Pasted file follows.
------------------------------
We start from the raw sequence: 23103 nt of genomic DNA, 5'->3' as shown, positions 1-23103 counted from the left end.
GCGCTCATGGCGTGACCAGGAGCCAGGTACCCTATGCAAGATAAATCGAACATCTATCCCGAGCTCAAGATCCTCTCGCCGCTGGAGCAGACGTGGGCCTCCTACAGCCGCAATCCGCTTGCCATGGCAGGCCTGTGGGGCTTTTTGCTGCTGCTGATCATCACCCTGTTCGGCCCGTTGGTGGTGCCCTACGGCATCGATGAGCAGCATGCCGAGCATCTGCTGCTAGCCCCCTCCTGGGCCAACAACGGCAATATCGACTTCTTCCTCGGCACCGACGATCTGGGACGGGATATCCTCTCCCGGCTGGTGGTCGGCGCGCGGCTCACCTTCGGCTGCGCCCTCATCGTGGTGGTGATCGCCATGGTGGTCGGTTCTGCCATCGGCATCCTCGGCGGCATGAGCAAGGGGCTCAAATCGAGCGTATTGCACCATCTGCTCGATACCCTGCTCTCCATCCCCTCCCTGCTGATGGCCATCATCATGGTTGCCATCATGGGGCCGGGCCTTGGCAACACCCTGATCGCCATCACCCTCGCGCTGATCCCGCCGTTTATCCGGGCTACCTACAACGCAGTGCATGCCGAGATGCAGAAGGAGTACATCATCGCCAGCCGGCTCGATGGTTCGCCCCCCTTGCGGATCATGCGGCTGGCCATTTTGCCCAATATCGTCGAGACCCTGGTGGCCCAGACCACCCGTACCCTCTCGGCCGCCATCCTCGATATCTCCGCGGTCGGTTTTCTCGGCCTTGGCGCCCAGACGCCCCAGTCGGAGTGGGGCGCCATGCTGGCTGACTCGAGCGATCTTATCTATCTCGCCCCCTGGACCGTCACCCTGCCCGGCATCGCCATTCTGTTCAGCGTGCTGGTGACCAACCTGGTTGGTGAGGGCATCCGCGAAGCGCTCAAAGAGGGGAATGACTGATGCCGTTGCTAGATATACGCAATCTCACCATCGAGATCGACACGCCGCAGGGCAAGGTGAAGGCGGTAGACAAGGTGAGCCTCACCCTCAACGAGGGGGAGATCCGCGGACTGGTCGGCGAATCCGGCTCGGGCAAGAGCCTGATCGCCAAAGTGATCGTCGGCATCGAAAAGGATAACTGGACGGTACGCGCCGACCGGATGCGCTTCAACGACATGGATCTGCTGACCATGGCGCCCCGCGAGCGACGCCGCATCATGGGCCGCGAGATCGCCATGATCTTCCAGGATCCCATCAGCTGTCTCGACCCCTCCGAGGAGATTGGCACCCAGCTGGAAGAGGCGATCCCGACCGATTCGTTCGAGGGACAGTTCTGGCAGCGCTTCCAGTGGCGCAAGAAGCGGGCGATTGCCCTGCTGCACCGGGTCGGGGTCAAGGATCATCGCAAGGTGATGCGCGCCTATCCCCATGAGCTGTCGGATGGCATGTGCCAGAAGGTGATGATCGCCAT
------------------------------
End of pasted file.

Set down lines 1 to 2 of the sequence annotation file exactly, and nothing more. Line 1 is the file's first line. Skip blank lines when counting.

We start from the raw sequence: 23103 nt of genomic DNA, 5'->3' as shown, positions 1-23103 counted from the left end.
GCGCTCATGGCGTGACCAGGAGCCAGGTACCCTATGCAAGATAAATCGAACATCTATCCCGAGCTCAAGATCCTCTCGCCGCTGGAGCAGACGTGGGCCTCCTACAGCCGCAATCCGCTTGCCATGGCAGGCCTGTGGGGCTTTTTGCTGCTGCTGATCATCACCCTGTTCGGCCCGTTGGTGGTGCCCTACGGCATCGATGAGCAGCATGCCGAGCATCTGCTGCTAGCCCCCTCCTGGGCCAACAACGGCAATATCGACTTCTTCCTCGGCACCGACGATCTGGGACGGGATATCCTCTCCCGGCTGGTGGTCGGCGCGCGGCTCACCTTCGGCTGCGCCCTCATCGTGGTGGTGATCGCCATGGTGGTCGGTTCTGCCATCGGCATCCTCGGCGGCATGAGCAAGGGGCTCAAATCGAGCGTATTGCACCATCTGCTCGATACCCTGCTCTCCATCCCCTCCCTGCTGATGGCCATCATCATGGTTGCCATCATGGGGCCGGGCCTTGGCAACACCCTGATCGCCATCACCCTCGCGCTGATCCCGCCGTTTATCCGGGCTACCTACAACGCAGTGCATGCCGAGATGCAGAAGGAGTACATCATCGCCAGCCGGCTCGATGGTTCGCCCCCCTTGCGGATCATGCGGCTGGCCATTTTGCCCAATATCGTCGAGACCCTGGTGGCCCAGACCACCCGTACCCTCTCGGCCGCCATCCTCGATATCTCCGCGGTCGGTTTTCTCGGCCTTGGCGCCCAGACGCCCCAGTCGGAGTGGGGCGCCATGCTGGCTGACTCGAGCGATCTTATCTATCTCGCCCCCTGGACCGTCACCCTGCCCGGCATCGCCATTCTGTTCAGCGTGCTGGTGACCAACCTGGTTGGTGAGGGCATCCGCGAAGCGCTCAAAGAGGGGAATGACTGATGCCGTTGCTAGATATACGCAATCTCACCATCGAGATCGACACGCCGCAGGGCAAGGTGAAGGCGGTAGACAAGGTGAGCCTCACCCTCAACGAGGGGGAGATCCGCGGACTGGTCGGCGAATCCGGCTCGGGCAAGAGCCTGATCGCCAAAGTGATCGTCGGCATCGAAAAGGATAACTGGACGGTACGCGCCGACCGGATGCGCTTCAACGACATGGATCTGCTGACCATGGCGCCCCGCGAGCGACGCCGCATCATGGGCCGCGAGATCGCCATGATCTTCCAGGATCCCATCAGCTGTCTCGACCCCTCCGAGGAGATTGGCACCCAGCTGGAAGAGGCGATCCCGACCGATTCGTTCGAGGGACAGTTCTGGCAGCGCTTCCAGTGGCGCAAGAAGCGGGCGATTGCCCTGCTGCACCGGGTCGGGGTCAAGGATCATCGCAAGGTGATGCGCGCCTATCCCCATGAGCTGTCGGATGGCATGTGCCAGAAGGTGATGATCGCCAT